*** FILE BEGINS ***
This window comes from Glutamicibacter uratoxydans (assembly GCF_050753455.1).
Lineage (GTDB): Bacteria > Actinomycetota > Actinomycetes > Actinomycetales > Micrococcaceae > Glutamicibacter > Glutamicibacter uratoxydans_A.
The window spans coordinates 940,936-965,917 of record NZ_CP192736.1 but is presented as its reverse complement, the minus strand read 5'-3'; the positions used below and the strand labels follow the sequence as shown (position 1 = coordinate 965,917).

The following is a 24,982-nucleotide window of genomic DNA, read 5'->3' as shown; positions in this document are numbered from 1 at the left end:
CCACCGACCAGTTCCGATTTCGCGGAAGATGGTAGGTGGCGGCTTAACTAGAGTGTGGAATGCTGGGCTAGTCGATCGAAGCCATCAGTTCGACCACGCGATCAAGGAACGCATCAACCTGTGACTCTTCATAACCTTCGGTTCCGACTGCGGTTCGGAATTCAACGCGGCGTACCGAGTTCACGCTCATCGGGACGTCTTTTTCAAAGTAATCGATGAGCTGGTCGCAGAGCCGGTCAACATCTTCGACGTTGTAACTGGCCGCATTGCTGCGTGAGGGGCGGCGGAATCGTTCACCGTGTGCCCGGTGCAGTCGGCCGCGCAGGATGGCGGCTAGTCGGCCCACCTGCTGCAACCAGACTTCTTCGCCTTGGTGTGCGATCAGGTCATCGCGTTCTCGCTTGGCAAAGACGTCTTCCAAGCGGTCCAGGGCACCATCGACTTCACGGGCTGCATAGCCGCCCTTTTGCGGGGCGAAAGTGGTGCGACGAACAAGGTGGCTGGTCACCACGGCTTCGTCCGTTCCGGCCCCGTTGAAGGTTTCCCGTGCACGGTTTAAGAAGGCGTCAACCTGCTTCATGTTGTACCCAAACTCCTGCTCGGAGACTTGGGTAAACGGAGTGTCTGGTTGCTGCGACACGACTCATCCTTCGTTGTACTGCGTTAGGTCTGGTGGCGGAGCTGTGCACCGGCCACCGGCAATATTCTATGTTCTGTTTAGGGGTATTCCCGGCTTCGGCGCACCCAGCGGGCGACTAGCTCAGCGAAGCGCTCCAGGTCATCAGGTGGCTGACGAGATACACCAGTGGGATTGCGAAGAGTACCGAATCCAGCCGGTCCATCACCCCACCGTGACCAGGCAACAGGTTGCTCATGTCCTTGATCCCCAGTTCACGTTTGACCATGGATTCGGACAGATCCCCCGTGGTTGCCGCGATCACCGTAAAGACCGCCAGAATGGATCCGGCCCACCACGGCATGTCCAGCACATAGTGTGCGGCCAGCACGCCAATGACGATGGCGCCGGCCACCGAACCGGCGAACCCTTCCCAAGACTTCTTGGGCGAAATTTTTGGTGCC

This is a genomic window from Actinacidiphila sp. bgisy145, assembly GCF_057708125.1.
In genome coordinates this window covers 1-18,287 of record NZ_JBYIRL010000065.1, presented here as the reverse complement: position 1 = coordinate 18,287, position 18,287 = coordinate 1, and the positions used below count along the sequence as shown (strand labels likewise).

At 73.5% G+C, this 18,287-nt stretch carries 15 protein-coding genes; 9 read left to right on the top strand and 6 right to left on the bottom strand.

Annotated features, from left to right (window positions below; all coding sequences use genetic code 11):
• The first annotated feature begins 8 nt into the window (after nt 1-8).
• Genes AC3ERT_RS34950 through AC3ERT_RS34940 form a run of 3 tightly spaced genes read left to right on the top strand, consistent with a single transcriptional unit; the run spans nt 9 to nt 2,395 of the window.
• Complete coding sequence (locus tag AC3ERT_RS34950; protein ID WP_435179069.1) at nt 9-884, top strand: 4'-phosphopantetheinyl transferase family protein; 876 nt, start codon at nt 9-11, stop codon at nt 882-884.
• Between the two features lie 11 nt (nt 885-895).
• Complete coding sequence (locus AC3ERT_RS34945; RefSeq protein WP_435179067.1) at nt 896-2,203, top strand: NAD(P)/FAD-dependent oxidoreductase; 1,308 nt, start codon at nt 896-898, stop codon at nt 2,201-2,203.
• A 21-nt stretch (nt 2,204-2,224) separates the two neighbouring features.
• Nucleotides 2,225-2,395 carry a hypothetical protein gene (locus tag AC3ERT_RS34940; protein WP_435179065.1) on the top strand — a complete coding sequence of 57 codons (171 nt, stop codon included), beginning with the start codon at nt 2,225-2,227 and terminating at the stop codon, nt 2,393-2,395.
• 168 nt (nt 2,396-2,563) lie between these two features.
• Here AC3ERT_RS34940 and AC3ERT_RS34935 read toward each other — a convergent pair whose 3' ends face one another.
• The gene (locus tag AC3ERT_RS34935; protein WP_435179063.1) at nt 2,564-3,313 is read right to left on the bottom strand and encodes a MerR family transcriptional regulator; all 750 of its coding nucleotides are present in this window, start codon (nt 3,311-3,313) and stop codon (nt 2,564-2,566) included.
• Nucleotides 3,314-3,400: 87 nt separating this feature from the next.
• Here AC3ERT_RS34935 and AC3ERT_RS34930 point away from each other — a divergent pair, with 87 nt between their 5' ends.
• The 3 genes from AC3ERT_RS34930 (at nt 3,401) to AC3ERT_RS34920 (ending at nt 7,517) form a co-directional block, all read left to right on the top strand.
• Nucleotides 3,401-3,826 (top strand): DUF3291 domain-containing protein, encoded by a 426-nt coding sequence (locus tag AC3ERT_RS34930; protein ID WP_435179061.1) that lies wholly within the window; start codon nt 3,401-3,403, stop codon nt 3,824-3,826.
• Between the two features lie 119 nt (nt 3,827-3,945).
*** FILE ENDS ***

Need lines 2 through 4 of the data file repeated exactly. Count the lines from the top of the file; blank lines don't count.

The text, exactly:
Lineage (GTDB): Bacteria > Actinomycetota > Actinomycetes > Actinomycetales > Micrococcaceae > Glutamicibacter > Glutamicibacter uratoxydans_A.
The window spans coordinates 940,936-965,917 of record NZ_CP192736.1 but is presented as its reverse complement, the minus strand read 5'-3'; the positions used below and the strand labels follow the sequence as shown (position 1 = coordinate 965,917).

The following is a 24,982-nucleotide window of genomic DNA, read 5'->3' as shown; positions in this document are numbered from 1 at the left end: